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Category: Classic

The American Claimant

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Title: The American Claimant
Author: Mark Twain
Description:

EXPLANATORY

The Colonel Mulberry Sellers here re-introduced to the public is the same person who appeared as Eschol Sellers in the first edition of the tale entitled "The Gilded Age," years ago, and as Beriah Sellers in the subsequent editions of the same ebook, and finally as Mulberry Sellers in the drama played afterward by John T. Raymond.

The name was changed from Eschol to Beriah to accommodate an Eschol Sellers who rose up out of the vasty deeps of uncharted space and preferred his request--backed by threat of a libel suit--then went his way appeased, and came no more. In the play Beriah had to be dropped to satisfy another member of the race, and Mulberry was substituted in the hope that the objectors would be tired by that time and let it pass unchallenged. So far it has occupied the field in peace; therefore we chance it again, feeling reasonably safe, this time, under shelter of the statute of limitations.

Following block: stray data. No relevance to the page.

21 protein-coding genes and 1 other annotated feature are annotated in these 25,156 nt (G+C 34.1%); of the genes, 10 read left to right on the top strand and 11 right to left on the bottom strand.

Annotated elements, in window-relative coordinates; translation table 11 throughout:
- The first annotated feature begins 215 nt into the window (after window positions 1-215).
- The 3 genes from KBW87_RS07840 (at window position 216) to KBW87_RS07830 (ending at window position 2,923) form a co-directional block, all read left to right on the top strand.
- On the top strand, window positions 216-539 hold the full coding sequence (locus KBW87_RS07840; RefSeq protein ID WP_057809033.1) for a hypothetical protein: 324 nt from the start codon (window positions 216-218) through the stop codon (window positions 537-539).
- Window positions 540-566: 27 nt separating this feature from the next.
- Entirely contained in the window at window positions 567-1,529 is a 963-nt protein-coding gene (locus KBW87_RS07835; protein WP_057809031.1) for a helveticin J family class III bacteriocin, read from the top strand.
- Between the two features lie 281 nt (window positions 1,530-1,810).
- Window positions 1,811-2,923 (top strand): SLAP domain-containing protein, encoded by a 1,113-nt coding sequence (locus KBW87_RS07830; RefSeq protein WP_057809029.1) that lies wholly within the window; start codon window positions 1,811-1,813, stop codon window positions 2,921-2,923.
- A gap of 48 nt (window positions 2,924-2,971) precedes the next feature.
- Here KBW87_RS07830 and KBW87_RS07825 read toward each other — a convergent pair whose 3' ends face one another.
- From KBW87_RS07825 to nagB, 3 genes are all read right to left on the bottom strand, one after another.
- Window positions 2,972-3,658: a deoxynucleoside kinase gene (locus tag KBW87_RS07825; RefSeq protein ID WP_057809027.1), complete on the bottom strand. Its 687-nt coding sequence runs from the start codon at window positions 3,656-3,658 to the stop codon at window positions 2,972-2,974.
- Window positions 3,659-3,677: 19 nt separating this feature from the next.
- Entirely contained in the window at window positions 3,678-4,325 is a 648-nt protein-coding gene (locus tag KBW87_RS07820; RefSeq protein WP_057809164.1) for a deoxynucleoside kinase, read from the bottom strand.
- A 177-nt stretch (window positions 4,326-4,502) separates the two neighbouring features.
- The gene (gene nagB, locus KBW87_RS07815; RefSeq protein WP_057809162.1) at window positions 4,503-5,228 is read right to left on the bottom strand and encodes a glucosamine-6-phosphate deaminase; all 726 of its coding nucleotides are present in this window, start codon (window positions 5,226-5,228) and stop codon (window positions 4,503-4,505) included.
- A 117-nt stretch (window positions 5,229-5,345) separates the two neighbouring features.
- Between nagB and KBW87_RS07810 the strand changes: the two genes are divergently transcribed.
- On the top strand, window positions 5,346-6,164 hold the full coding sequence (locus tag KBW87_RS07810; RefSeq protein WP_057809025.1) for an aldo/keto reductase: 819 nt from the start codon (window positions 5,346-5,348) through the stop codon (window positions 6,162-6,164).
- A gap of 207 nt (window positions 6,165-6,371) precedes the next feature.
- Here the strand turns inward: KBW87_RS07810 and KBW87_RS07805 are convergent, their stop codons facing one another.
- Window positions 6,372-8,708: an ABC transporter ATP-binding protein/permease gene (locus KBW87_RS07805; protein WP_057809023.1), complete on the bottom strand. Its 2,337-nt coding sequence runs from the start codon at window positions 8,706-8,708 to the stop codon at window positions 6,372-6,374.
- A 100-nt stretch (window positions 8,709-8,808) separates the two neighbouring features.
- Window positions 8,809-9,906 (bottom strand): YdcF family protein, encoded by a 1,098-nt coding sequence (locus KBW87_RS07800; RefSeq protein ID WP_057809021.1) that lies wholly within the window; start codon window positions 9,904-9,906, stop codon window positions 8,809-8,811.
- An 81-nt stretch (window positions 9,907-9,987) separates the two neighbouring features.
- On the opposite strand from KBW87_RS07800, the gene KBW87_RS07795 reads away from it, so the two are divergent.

MARK TWAIN.
Hartford, 1891.

THE WEATHER IN THIS EBOOK.

No weather will be found in this ebook. This is an attempt to pull a ebook through without weather. It being the first attempt of the kind in fictitious literature, it may prove a failure, but it seemed worth the while of some dare-devil person to try it, and the author was in just the mood.

Many a reader who wanted to see a tale through was not able to do it because of delays on account of the weather. Nothing breaks up an author's progress like having

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The Tragedy of Pudd'nhead Wilson

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Title: The Tragedy of Pudd'nhead Wilson
Author: Mark Twain
Description:

CHAPTER 1

Pudd'nhead Wins His Name

Tell the truth or trump--but get the trick.

Pudd'nhead Wilson's Calendar

The scene of this chronicle is the town of Dawson's Landing, on the Missouri side of the Mississippi, half a day's journey, per steamboat, below St. Louis.